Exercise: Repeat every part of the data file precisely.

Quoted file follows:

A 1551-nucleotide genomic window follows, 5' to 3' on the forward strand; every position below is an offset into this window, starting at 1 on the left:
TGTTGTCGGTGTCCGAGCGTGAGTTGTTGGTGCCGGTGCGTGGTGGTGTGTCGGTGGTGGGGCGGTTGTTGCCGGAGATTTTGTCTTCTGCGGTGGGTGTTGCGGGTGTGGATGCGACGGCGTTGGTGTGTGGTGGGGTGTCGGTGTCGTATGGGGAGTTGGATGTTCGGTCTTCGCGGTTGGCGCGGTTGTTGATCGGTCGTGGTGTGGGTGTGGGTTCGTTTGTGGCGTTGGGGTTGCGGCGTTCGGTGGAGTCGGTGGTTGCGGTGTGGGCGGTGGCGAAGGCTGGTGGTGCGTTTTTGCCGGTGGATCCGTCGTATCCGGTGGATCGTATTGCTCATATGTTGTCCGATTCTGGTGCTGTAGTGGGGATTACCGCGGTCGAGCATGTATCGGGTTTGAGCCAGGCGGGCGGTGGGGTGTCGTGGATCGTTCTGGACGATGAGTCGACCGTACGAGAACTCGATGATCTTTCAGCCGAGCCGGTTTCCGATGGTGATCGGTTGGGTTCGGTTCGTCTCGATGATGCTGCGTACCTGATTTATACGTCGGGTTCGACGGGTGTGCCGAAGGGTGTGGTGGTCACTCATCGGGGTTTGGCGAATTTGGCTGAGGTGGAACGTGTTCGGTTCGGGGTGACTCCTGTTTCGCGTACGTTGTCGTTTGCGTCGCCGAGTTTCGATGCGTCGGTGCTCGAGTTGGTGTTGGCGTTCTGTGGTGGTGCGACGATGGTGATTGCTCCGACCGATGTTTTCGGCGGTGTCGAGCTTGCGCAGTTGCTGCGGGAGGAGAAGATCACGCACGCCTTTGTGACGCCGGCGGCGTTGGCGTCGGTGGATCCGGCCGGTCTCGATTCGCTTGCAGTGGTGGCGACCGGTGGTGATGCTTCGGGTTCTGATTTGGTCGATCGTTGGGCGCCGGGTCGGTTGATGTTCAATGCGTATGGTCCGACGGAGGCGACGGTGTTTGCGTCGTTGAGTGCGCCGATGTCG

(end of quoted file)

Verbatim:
A 1551-nucleotide genomic window follows, 5' to 3' on the forward strand; every position below is an offset into this window, starting at 1 on the left:
TGTTGTCGGTGTCCGAGCGTGAGTTGTTGGTGCCGGTGCGTGGTGGTGTGTCGGTGGTGGGGCGGTTGTTGCCGGAGATTTTGTCTTCTGCGGTGGGTGTTGCGGGTGTGGATGCGACGGCGTTGGTGTGTGGTGGGGTGTCGGTGTCGTATGGGGAGTTGGATGTTCGGTCTTCGCGGTTGGCGCGGTTGTTGATCGGTCGTGGTGTGGGTGTGGGTTCGTTTGTGGCGTTGGGGTTGCGGCGTTCGGTGGAGTCGGTGGTTGCGGTGTGGGCGGTGGCGAAGGCTGGTGGTGCGTTTTTGCCGGTGGATCCGTCGTATCCGGTGGATCGTATTGCTCATATGTTGTCCGATTCTGGTGCTGTAGTGGGGATTACCGCGGTCGAGCATGTATCGGGTTTGAGCCAGGCGGGCGGTGGGGTGTCGTGGATCGTTCTGGACGATGAGTCGACCGTACGAGAACTCGATGATCTTTCAGCCGAGCCGGTTTCCGATGGTGATCGGTTGGGTTCGGTTCGTCTCGATGATGCTGCGTACCTGATTTATACGTCGGGTTCGACGGGTGTGCCGAAGGGTGTGGTGGTCACTCATCGGGGTTTGGCGAATTTGGCTGAGGTGGAACGTGTTCGGTTCGGGGTGACTCCTGTTTCGCGTACGTTGTCGTTTGCGTCGCCGAGTTTCGATGCGTCGGTGCTCGAGTTGGTGTTGGCGTTCTGTGGTGGTGCGACGATGGTGATTGCTCCGACCGATGTTTTCGGCGGTGTCGAGCTTGCGCAGTTGCTGCGGGAGGAGAAGATCACGCACGCCTTTGTGACGCCGGCGGCGTTGGCGTCGGTGGATCCGGCCGGTCTCGATTCGCTTGCAGTGGTGGCGACCGGTGGTGATGCTTCGGGTTCTGATTTGGTCGATCGTTGGGCGCCGGGTCGGTTGATGTTCAATGCGTATGGTCCGACGGAGGCGACGGTGTTTGCGTCGTTGAGTGCGCCGATGTCG